Otherness in Hispanic Culture
This book addresses contemporary discourses on a wide variety of topics related to the ideological and epistemological changes of the 19th, 20th and 21st centuries, and the ways in which they have shaped the Spanish language and cultural manifestations in both Spain and Hispanic America.
The majority of the chapters are concerned with ‘otherness’ in its various dimensions; the alien Other – foreign, immigrant, ethnically different, disempowered, female or minor – as well as the Other of different sexual orientation and/or ideology. Following Octavio Paz, otherness is expressed as the attempt to find the lost object of desire, the frustrating endeavour of the androgynous Plato wishing to embrace the other half of Zeus, who in his wrath, tore off from him. Otherness compels human beings to search for the complement from which they were severed. Thus a male joins a female, his other half, the only half that not only fills him but which allows him to return to the unity and reconciliation which is restored in its own perfection, formerly altered by divine will. As a result of this transformation, one can annul the distance that keeps us away from that which, not being our own, turns into a source of anguish. The clashing diversity of all things requires the human predisposition to accept that which is different. Such a predisposition is an expression of epistemological, ethical and political aperture. The disposition to co-exist with the different is imagined in the de-anthropocentricization of the bonds with all living realms.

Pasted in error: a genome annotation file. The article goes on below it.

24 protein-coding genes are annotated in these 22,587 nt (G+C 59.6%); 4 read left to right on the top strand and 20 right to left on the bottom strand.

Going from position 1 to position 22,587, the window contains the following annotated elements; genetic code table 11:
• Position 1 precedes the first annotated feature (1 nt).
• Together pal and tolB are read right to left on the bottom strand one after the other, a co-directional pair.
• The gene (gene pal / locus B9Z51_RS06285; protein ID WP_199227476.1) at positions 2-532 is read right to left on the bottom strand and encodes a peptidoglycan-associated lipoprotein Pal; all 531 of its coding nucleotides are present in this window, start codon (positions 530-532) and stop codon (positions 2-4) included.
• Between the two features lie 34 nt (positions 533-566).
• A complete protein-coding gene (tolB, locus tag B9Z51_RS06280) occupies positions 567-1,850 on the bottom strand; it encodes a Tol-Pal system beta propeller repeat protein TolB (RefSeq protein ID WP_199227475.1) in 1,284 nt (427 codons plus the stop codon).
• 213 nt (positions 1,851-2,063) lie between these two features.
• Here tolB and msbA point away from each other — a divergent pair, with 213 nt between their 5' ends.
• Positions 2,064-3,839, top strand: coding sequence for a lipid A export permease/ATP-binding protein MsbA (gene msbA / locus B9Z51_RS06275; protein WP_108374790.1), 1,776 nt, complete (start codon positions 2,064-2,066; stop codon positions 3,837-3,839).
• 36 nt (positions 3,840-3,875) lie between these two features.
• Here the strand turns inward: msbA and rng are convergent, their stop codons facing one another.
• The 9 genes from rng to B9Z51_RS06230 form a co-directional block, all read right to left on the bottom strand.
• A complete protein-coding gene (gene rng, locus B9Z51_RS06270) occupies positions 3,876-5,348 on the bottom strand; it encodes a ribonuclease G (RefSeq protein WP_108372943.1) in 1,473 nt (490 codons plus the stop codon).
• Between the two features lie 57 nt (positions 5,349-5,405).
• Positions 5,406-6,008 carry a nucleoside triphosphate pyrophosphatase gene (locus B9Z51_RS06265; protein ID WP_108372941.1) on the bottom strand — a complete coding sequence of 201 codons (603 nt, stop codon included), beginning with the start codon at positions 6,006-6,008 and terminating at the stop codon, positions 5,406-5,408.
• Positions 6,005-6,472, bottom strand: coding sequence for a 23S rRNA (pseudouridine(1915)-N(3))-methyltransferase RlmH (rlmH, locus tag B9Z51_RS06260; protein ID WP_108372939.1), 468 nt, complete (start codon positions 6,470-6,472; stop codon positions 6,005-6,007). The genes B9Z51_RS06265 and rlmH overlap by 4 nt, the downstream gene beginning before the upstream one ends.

And otherness is, in some way, the reflection of sameness (mismidad). The other is closely related to the self, because the vision of the other implies a reflection about the self; it implies, consciously or not, a relationship with the self.
These topics are addressed in this book from an interdisciplinary perspective, encompassing arts, humanities and social sciences.
Teresa Fernández Ulloa received a PhD in Hispanic Philology, with a concentration in language and linguistics, specialization in Sociolinguistics, from the Universidad de Deusto, Bilbao, Spain. She is an Associate Professor at the California State University, Bakersfield, where she teaches courses on Spanish language, linguistics, literature and methodology of language teaching. Her recent publications include La educación plurilingüe en España y América (2005); “Rasgos acústicos de la prosodia acentual del español” (2006); “Lost in translation: la educación bilingüe en los Estados Unidos” (2008); Claves y análisis del discurso político en el País Vasco (2009); Ideology, Politics and Demands in Spanish Language, Literature and Film (2012); “Facebook y Twitter en la enseñanza del español como lengua extranjera” (2012); and “Teaching Media Competence in the Classroom: Television, Advertising and Film” (2013).
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